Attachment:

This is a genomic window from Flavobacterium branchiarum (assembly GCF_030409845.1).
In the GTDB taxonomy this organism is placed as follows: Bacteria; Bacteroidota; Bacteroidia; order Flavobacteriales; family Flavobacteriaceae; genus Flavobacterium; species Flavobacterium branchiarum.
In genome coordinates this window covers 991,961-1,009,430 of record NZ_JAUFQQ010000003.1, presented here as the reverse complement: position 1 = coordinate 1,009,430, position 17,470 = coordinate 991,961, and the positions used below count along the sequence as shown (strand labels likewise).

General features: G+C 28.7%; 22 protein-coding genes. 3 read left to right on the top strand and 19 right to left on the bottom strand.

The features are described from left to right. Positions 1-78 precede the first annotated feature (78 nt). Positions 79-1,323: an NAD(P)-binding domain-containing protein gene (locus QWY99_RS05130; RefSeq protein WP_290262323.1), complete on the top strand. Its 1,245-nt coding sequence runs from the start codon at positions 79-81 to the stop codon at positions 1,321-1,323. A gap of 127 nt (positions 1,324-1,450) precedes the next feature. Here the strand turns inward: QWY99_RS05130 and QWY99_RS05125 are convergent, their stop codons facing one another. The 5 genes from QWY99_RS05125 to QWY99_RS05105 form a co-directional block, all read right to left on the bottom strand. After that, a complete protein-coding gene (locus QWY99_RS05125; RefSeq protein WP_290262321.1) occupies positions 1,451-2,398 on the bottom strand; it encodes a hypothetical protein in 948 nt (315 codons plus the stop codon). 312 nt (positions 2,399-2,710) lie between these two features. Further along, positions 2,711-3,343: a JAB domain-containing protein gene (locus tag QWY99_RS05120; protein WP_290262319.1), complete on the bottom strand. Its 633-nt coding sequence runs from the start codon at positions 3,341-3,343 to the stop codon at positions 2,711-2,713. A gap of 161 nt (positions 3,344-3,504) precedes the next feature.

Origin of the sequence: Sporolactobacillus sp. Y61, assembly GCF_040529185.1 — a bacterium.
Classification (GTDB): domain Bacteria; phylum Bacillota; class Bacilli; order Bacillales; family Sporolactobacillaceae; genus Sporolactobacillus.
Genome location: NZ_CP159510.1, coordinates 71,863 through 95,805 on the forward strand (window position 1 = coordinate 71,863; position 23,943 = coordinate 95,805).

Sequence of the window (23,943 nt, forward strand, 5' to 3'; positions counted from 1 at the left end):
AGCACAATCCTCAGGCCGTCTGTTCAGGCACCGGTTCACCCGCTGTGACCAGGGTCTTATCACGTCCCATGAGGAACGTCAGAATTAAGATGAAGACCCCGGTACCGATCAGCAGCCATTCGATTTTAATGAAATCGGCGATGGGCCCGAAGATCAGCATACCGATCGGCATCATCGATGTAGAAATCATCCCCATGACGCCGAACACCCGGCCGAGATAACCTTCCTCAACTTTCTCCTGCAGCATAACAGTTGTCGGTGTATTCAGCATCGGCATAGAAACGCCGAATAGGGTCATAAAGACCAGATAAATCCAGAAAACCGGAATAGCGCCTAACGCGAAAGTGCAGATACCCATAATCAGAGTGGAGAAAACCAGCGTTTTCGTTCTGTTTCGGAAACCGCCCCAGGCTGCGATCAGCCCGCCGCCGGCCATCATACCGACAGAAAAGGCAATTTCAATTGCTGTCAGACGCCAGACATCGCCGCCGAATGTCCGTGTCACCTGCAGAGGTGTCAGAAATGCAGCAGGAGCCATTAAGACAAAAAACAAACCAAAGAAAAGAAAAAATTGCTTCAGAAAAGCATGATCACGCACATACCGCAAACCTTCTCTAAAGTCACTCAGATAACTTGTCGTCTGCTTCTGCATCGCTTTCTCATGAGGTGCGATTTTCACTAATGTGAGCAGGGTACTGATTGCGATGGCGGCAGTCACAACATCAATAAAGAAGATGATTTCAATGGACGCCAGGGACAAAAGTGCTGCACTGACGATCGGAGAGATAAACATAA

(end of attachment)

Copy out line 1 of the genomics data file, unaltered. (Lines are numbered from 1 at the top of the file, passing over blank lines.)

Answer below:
This is a genomic window from Flavobacterium branchiarum (assembly GCF_030409845.1).